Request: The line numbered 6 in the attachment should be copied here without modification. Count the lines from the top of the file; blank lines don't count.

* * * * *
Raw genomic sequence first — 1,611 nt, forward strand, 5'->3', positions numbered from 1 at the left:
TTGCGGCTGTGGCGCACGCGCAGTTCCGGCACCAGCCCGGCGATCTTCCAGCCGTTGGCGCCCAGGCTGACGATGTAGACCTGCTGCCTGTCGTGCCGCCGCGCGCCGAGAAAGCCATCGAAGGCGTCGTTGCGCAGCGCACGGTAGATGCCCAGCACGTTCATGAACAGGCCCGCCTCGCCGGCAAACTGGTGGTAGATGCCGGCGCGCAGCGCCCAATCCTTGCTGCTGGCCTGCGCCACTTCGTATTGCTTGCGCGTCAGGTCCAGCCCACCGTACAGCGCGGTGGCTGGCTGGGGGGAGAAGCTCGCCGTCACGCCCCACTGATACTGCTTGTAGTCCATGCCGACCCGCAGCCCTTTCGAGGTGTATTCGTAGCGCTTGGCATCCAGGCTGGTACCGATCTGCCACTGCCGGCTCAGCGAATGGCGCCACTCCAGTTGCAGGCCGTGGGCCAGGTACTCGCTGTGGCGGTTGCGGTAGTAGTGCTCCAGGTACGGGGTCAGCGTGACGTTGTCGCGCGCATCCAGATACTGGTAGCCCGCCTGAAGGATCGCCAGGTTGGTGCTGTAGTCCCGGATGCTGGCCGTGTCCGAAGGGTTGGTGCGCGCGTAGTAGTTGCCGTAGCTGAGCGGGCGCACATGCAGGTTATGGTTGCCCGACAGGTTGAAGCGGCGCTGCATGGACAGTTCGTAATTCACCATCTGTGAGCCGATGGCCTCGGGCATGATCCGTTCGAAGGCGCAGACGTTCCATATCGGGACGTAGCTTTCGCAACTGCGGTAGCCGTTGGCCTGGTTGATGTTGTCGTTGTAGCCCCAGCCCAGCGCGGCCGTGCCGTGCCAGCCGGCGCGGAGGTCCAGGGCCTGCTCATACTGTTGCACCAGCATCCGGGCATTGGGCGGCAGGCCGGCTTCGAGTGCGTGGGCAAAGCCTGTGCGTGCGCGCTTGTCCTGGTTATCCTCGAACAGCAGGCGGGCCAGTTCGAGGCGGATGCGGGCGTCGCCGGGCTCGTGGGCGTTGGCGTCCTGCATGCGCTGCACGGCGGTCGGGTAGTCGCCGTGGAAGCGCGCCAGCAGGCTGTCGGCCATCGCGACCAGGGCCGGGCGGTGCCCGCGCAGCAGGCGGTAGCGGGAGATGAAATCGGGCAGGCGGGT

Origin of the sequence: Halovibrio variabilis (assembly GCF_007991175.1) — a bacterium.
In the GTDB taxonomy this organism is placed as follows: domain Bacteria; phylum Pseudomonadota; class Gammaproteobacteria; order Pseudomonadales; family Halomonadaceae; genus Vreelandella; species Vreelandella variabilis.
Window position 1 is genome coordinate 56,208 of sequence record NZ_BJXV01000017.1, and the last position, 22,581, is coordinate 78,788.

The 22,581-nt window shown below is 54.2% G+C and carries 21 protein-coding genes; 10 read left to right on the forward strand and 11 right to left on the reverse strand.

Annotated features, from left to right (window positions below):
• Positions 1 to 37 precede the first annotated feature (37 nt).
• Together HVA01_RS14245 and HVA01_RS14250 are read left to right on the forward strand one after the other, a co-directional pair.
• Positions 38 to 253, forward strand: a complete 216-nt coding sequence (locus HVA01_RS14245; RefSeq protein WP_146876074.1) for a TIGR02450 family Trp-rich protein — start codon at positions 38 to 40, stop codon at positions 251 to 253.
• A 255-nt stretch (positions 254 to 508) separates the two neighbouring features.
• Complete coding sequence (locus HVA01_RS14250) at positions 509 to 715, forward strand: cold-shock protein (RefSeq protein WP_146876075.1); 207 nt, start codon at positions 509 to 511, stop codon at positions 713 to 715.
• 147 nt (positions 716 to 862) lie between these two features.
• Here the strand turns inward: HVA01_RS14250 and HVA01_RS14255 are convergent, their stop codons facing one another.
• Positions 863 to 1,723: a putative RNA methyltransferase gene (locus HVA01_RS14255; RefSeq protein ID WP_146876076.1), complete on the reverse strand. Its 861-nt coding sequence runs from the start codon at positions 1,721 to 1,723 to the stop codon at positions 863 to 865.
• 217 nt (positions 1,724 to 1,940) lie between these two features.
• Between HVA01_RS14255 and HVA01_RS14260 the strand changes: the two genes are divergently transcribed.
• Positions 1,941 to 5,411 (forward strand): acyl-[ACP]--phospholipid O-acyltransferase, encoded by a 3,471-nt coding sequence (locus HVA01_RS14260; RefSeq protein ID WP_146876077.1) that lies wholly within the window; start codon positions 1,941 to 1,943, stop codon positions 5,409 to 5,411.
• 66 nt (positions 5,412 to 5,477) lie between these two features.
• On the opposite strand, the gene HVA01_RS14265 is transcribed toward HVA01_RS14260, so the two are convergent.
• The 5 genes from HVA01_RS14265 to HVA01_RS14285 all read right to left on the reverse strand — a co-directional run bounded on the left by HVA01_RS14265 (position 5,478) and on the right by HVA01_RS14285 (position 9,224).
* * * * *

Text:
The 22,581-nt window shown below is 54.2% G+C and carries 21 protein-coding genes; 10 read left to right on the forward strand and 11 right to left on the reverse strand.